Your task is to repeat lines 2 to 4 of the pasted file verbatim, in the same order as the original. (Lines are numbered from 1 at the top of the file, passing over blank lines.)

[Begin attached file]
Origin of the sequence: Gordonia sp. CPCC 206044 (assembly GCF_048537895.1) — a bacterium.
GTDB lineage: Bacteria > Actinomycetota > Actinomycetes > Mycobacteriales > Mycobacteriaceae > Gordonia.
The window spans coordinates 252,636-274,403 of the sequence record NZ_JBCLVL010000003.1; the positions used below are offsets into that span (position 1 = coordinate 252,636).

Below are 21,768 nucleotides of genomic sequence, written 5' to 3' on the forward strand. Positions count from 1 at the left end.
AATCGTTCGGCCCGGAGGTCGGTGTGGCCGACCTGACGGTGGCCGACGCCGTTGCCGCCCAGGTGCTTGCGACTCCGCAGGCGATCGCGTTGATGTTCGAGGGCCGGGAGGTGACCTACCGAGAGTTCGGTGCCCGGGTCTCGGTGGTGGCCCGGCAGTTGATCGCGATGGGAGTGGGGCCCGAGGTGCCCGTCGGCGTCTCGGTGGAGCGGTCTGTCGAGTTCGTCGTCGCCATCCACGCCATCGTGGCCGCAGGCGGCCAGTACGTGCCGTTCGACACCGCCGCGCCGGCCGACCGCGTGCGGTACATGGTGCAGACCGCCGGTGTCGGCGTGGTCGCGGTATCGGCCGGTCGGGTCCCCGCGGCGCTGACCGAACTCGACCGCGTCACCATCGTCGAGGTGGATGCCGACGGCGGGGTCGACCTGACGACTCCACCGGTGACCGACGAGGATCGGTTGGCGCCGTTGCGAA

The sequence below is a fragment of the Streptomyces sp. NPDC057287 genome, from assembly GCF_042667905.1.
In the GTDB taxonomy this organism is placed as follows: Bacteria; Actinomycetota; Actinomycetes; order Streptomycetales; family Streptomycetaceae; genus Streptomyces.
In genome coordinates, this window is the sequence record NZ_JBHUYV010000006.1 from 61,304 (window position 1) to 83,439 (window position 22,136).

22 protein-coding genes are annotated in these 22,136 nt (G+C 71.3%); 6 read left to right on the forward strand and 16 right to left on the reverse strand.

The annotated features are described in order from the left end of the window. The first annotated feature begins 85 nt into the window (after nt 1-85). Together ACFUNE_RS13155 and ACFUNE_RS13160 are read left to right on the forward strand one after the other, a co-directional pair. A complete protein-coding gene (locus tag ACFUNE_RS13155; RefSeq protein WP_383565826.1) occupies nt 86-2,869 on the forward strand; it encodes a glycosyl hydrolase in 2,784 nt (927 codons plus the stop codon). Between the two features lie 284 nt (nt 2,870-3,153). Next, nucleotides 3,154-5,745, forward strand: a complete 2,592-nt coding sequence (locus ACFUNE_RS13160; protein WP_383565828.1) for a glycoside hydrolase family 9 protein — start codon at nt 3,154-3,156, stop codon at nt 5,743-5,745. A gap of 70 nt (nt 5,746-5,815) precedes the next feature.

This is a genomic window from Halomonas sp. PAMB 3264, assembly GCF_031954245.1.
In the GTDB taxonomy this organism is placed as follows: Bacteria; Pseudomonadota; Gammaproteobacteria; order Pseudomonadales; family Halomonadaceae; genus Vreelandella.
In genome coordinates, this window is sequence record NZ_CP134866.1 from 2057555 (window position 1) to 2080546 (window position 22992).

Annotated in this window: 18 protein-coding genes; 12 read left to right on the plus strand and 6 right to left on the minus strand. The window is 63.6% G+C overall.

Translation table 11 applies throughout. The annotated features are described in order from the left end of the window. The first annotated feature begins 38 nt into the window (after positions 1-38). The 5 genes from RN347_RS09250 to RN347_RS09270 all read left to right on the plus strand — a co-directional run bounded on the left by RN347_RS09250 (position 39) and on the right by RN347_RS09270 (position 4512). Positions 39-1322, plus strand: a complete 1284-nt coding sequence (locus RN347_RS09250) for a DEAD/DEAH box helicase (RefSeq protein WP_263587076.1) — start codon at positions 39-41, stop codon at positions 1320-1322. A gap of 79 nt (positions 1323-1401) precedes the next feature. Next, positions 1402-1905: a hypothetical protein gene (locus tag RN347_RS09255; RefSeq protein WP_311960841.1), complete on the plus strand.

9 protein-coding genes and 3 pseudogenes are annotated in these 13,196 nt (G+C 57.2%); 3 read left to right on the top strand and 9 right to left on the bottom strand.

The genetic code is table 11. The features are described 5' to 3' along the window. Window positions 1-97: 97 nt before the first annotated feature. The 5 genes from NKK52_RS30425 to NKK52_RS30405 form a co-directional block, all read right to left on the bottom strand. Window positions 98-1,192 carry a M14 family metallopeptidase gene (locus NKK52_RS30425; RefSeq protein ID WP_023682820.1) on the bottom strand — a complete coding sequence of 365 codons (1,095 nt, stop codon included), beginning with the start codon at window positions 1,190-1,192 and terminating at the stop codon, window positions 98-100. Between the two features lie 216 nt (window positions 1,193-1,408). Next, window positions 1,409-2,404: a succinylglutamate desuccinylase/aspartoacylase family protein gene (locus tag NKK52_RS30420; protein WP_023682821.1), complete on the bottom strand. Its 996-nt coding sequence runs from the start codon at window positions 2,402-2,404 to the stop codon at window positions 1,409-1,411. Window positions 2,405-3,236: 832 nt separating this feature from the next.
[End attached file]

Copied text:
GTDB lineage: Bacteria > Actinomycetota > Actinomycetes > Mycobacteriales > Mycobacteriaceae > Gordonia.
The window spans coordinates 252,636-274,403 of the sequence record NZ_JBCLVL010000003.1; the positions used below are offsets into that span (position 1 = coordinate 252,636).

Below are 21,768 nucleotides of genomic sequence, written 5' to 3' on the forward strand. Positions count from 1 at the left end.